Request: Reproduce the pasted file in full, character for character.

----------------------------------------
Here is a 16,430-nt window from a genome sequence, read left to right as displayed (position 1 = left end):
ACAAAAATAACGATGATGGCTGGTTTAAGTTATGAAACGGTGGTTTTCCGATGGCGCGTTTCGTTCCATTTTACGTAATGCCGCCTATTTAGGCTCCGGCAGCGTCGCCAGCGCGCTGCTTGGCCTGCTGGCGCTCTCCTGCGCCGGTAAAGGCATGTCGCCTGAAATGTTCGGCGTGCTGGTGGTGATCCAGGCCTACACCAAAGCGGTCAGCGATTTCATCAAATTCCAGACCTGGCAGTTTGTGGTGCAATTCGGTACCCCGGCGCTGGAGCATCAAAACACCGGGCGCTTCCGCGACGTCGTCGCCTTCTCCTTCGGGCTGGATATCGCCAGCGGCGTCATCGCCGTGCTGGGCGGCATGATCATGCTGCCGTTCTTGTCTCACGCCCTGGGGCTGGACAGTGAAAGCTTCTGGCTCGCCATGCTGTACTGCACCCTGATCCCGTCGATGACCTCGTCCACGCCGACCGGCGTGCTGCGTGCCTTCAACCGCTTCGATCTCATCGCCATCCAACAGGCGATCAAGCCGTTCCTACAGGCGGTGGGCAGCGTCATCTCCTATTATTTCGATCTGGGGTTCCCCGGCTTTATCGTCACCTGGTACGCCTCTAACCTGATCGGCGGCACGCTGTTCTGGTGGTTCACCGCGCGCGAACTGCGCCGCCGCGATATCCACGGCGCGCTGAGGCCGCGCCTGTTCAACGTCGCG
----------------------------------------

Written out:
Here is a 16,430-nt window from a genome sequence, read left to right as displayed (position 1 = left end):
ACAAAAATAACGATGATGGCTGGTTTAAGTTATGAAACGGTGGTTTTCCGATGGCGCGTTTCGTTCCATTTTACGTAATGCCGCCTATTTAGGCTCCGGCAGCGTCGCCAGCGCGCTGCTTGGCCTGCTGGCGCTCTCCTGCGCCGGTAAAGGCATGTCGCCTGAAATGTTCGGCGTGCTGGTGGTGATCCAGGCCTACACCAAAGCGGTCAGCGATTTCATCAAATTCCAGACCTGGCAGTTTGTGGTGCAATTCGGTACCCCGGCGCTGGAGCATCAAAACACCGGGCGCTTCCGCGACGTCGTCGCCTTCTCCTTCGGGCTGGATATCGCCAGCGGCGTCATCGCCGTGCTGGGCGGCATGATCATGCTGCCGTTCTTGTCTCACGCCCTGGGGCTGGACAGTGAAAGCTTCTGGCTCGCCATGCTGTACTGCACCCTGATCCCGTCGATGACCTCGTCCACGCCGACCGGCGTGCTGCGTGCCTTCAACCGCTTCGATCTCATCGCCATCCAACAGGCGATCAAGCCGTTCCTACAGGCGGTGGGCAGCGTCATCTCCTATTATTTCGATCTGGGGTTCCCCGGCTTTATCGTCACCTGGTACGCCTCTAACCTGATCGGCGGCACGCTGTTCTGGTGGTTCACCGCGCGCGAACTGCGCCGCCGCGATATCCACGGCGCGCTGAGGCCGCGCCTGTTCAACGTCGCG